If you want to do a spot of regular writing all you need to do, apparently, is sit down and write. It’s a lot like running in that respect, except you’re sitting down and you can’t be too liberal with commas. Not that there are many commas in running but there are times I come to a horrible full stop.
So just like getting my arse out the door for a run, I need to velcro it to the sofa for long enough to bang out a couple of hundred words or so a day and remember how my laptop works. This might occasionally become a blog about blogging. Or nose-picking. Quality is likely to be variable at best. I’m sorry about that. I’ve posted before that I usually write something once a week but seldom post it because it’s just nonsense. Now you’re going to get the nonsense. Whatever the blogging equivalent of opening your mouth and letting your belly rumble is, well that’s what you’re going to get but with a spellcheck run over it at least once.
How’s the hangover? I said how’s the hangover? 2018 was a bit of a shitter for lots of us and you might be carrying some of last year’s energy into this year along with the alcohol load your liver is clearing today. I’d like to make clear that I feel a little better about everything today than my biscuits do. My biscuits have been beaten up on the way to the plate, poor things.
We have passed that arbitrary moment time again and taking stock and making plans is more or less unavoidable. I’m using it as a cynical excuse for writing a few hundred words and getting at least a couple of dozen of you to read this nonsense. I’m no different from everyone else out there except I’m not trying to flog you anything. Not even biscuits.
For all the utter shite that landed on our heads and spilled onto our laps in 2018 – and there were Imperial fucktons of that, God knows – we had passing moments of joy. Sometimes it’s enough. It has to be enough; it’s all we have.
This is a bit bleak, even with the biscuits. It’s dreadful if your diet has already started and you can’t have biscuits. Me? I’ve eaten all the chocolate but there’s still the best part of an entire box of biscuits and a whole panettone in the kitchen. A whole very good panettone. And a bag of amaretti. And some of the biscuits Anne made in the week before Christmas. Were it not for the arbitrary moment in time this would just be an opportunity for a major diabetic crisis and not a character flaw.
I hope that 2019 is kind to us. It might be more practical to wish that we can be kinder to one another but there’s Brexit happening this year and that shit is awful. I’m going to have to remember that some of its proponents are human a few of them might have once had feelings too.
I’m getting it out of my system while I can.
Happy New Year, peeps. It could be considerably worse.
How are you getting on with your New Year resolutions? We’re 10 days into 2018 now and by now you should have been able to identify which of them are going to be straightforward and which are going to be more of a challenge. Some of the things you might want to achieve could involve overcoming a number of deeply ingrained habits.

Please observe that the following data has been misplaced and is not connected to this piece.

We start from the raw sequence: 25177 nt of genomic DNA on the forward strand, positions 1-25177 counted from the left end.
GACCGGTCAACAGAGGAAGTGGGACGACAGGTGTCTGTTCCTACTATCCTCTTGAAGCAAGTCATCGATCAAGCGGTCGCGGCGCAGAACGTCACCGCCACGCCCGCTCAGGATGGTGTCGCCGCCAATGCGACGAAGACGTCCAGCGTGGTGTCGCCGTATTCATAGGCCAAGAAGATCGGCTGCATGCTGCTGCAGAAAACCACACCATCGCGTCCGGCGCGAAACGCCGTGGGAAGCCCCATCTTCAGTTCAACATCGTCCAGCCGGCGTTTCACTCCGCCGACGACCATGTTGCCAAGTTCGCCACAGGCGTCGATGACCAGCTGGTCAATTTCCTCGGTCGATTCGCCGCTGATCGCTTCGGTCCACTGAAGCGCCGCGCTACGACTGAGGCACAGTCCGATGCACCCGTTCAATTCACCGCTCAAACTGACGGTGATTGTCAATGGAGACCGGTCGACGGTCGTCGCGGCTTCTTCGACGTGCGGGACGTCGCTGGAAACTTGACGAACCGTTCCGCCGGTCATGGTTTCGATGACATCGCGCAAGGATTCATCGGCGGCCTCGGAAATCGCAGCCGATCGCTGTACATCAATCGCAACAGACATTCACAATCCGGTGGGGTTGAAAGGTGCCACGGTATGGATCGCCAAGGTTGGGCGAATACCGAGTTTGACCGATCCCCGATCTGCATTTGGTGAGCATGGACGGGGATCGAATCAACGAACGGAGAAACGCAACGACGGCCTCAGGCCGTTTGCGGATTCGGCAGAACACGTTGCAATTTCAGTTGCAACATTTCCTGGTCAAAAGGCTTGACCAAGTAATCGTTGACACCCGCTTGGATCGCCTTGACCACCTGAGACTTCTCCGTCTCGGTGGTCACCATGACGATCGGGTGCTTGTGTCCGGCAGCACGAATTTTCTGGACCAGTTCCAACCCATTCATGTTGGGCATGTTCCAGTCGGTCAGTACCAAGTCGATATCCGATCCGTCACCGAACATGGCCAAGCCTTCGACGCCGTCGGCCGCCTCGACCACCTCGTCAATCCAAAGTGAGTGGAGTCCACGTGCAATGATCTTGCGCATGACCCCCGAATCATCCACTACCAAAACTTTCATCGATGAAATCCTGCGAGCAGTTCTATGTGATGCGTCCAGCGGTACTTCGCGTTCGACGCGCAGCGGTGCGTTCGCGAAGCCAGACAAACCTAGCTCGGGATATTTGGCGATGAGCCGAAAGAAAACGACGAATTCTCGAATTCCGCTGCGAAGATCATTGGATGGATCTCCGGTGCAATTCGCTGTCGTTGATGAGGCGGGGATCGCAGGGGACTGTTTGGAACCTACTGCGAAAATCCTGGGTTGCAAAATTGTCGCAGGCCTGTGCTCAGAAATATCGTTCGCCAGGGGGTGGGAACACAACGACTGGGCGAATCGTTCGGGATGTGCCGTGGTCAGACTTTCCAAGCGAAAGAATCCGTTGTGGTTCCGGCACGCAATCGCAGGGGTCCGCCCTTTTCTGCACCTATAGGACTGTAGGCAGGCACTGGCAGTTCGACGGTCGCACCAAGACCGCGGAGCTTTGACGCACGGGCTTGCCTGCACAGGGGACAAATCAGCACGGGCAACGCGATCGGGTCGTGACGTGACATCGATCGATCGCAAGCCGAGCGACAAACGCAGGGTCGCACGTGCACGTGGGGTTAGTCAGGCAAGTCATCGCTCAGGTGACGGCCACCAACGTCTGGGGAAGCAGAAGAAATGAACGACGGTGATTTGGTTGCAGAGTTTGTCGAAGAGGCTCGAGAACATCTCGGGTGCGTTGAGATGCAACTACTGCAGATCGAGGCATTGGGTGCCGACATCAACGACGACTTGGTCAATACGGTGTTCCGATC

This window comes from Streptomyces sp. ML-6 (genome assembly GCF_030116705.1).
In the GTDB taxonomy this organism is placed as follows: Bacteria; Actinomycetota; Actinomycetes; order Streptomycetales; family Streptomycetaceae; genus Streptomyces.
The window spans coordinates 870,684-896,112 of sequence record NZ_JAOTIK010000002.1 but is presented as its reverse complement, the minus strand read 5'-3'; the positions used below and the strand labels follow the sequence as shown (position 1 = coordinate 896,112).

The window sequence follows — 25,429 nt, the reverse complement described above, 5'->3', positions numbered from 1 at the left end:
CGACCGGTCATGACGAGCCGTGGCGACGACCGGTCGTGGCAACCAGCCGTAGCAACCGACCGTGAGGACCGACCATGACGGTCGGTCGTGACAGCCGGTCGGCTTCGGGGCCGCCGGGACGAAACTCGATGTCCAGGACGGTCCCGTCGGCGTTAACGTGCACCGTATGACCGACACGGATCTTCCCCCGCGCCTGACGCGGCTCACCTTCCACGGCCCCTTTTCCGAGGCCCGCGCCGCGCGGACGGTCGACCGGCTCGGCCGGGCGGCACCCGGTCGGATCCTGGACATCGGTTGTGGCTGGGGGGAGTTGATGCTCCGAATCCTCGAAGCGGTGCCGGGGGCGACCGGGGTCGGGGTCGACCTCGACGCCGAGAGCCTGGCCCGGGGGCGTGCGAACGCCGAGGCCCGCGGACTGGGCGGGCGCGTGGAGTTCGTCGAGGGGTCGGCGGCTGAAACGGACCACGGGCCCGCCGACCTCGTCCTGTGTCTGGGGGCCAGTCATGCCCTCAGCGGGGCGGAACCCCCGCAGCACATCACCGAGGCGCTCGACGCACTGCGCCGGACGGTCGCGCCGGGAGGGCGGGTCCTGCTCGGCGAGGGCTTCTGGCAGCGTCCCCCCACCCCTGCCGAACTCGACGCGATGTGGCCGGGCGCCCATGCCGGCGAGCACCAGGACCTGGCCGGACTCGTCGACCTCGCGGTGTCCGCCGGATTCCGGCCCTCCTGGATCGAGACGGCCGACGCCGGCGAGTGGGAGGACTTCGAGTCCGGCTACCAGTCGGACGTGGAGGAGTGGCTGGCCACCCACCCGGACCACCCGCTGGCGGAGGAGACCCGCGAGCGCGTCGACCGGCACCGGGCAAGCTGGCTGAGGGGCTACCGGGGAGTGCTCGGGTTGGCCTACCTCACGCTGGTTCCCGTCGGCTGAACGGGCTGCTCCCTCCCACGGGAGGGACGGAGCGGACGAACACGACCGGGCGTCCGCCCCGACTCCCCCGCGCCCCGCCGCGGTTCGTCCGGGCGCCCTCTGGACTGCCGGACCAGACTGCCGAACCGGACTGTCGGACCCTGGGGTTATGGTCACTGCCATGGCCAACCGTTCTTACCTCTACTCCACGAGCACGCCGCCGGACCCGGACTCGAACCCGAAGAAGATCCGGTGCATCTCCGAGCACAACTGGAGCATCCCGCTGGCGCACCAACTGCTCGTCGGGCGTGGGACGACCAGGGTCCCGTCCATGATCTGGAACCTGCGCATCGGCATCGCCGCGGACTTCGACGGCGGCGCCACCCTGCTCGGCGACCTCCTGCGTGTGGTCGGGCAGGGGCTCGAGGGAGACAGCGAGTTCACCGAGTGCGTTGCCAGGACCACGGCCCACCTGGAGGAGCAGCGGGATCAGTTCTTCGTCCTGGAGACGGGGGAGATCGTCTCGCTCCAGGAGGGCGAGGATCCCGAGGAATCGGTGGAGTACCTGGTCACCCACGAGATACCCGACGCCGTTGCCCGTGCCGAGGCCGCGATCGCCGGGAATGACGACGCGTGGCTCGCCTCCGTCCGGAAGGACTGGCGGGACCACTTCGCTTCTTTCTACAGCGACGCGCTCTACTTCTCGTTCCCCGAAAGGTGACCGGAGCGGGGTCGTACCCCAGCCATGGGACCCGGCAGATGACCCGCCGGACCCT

Those things which are relatively easy to do are also easy to become habits. In terms of healthy habits you can probably train yourself to drink a glass of water every morning in about three weeks or eat a piece of fruit with your lunch in about six weeks. Anything more physical can take longer, even when you account for the amount of training you need to prepare your body for exercise.
In addition, anything more complex requiring the acquisition of new skills will take longer to become a habit. Suppose you wanted to spend an hour a day playing the piano and you don’t currently play the piano then you need to go through the whole learning how to play thing before you can have a go at bashing out a few bars of Beethoven or Bach before breakfast.
Establishing a habit is only the start. You have to maintain it. Doing a few press-ups two or three times in a couple of weeks is not a firm basis for a new exercise regime. Having said that, it’s precisely the sort of thing I do. I haven’t been for a swim or a bike ride yet this year. I have done 90 minutes of rather inelegant yoga and I might be able to get to another yoga class on Friday morning. That’s a start of sorts, depending on whether I actually get to Ashtanga.
The popular notion that it takes 10,000 hours of practice to become an expert at something is a little simplistic but it has some value. I have had a lot more than 10,000 hours of lying in bed in the morning, farting around on Facebook and Twitter instead of getting my arse up and moving and going for a run or a swim or getting to my yoga class. I am an life-long expert in indolence.